Digital transformation is the latest trend, and for good reason. Being a successful food or beverage manufacturer in 2019 is no small feat. It requires an efficient supply chain and demand management, quality control, and a willingness to adapt to an ever-changing industry.
Digital transformation is achievable for all manufacturers.
The problems that digitalization solves strike at the very heart of manufacturer’s challenges today. What is real and what matters right now is how technology can solve immediate problems. Manufacturers are under competitive pressure to deliver better goods at lower costs. They want to reduce costs and streamline processes in their supply chains and factories. At the same time, customers are asking for more unique features in the products they buy. Customization versus standard products are often difficult trade-offs with implications in design processes, production costs, and schedules.
Recently I was I lucky enough to take a break from cleaning barnacles off the hull of the good ship SYSPRO to spend the week attending the Microsoft Build conference in Seattle. Microsoft uses this conference to communicate their technology vision and strategy to technology professionals. It’s a great way for nerds to get their creative juices flowing – so, apologies in advance for the long post! Stick with me, and I’ll try to end on a lighter note.
The digital shift in manufacturing and distribution as well as the wave of Baby Boomer retirement (also known as the “Silver Tsunami”) is influencing decision-makers to examine a new way of conducting business. According to the Bureau of Labor Statistics, more than 76 million Baby Boomers are expected to retire in the coming years, and their current labor participation rate will fall from 80% to below 40% by 2022. This means we must prepare to support a new wave of talent, with new needs and expectations.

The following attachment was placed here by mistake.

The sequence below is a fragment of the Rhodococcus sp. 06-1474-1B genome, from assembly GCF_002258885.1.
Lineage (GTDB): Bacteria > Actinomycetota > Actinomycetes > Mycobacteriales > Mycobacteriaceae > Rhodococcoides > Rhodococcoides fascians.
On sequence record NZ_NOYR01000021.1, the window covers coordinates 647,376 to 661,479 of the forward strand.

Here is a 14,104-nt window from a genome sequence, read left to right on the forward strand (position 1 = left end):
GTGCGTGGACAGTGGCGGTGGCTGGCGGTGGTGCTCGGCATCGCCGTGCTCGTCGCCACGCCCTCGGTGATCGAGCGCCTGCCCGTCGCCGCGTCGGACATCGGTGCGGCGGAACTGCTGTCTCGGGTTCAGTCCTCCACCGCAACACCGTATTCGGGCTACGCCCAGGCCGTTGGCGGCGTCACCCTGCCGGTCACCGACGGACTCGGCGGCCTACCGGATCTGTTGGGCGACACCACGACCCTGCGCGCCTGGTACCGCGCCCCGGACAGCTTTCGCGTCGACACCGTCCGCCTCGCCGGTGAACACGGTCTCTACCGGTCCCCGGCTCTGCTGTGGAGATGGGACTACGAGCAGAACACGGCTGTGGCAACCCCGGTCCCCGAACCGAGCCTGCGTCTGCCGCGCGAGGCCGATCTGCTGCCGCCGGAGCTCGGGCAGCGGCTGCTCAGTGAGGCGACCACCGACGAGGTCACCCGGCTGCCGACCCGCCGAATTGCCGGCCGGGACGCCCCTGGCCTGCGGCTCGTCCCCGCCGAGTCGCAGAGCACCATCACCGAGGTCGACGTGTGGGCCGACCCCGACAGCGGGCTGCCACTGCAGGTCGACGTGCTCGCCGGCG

The future for companies that don’t embrace digital transformation and digitization (the digital technology used to enable digital transformation) looks increasingly challenging.
To ensure that your organization can leverage these new solutions, you need to understand what exactly digital transformation is, to then embrace it.
Ever since the fictional ‘sentient computer’ HAL 9000 went rogue in ‘2001: A Space Odyssey’, people have been uneasy about the idea of machines being able to think for themselves.
Recent business thinking has come around to the more enlightened view that machines that are exclusively programmed by humans will have inherent limitations in their ability to mine data for insights and predictions. That’s where machine learning comes in – the ability of computers to perform tasks without explicit instructions.
Digitization is one of the most important business trends of recent years, but how exactly can digital transformation improve your business?
If you’ve been running a business anywhere in the world over the last few years, you’ll have undoubtedly heard multiple references to digital transformation. You may already have begun to digitize aspects of your enterprise.
We are living in the dawn of a new era. Whether you call it Industry 4.0, Industrial Internet of Things (IIoT), or Smart Manufacturing, there’s no denying that manufacturing is evolving at a pace never seen before.
With the dawn comes illumination, but not necessarily clarity. The breakneck speed with which companies are figuring out how to collect (and find value in) massive amounts of data, and integrate digital technologies such as industrial robotics, 3D printing, machine learning, OCR, cloud computing, augmented reality, and sensors, can make the Industry 4.0 revolution seem intimidating and enigmatic.
A question on many lips these days is: how can Digital Transformation (DX) solve my manufacturing challenges?
Manufacturers are under competitive pressure to deliver better goods at lower costs. They want to reduce costs and streamline processes in their supply chains and factories. At the same time, customers are asking for more unique features in the products they buy. Customization versus standard products are often difficult trade-offs with implications in design processes, production costs, and schedules.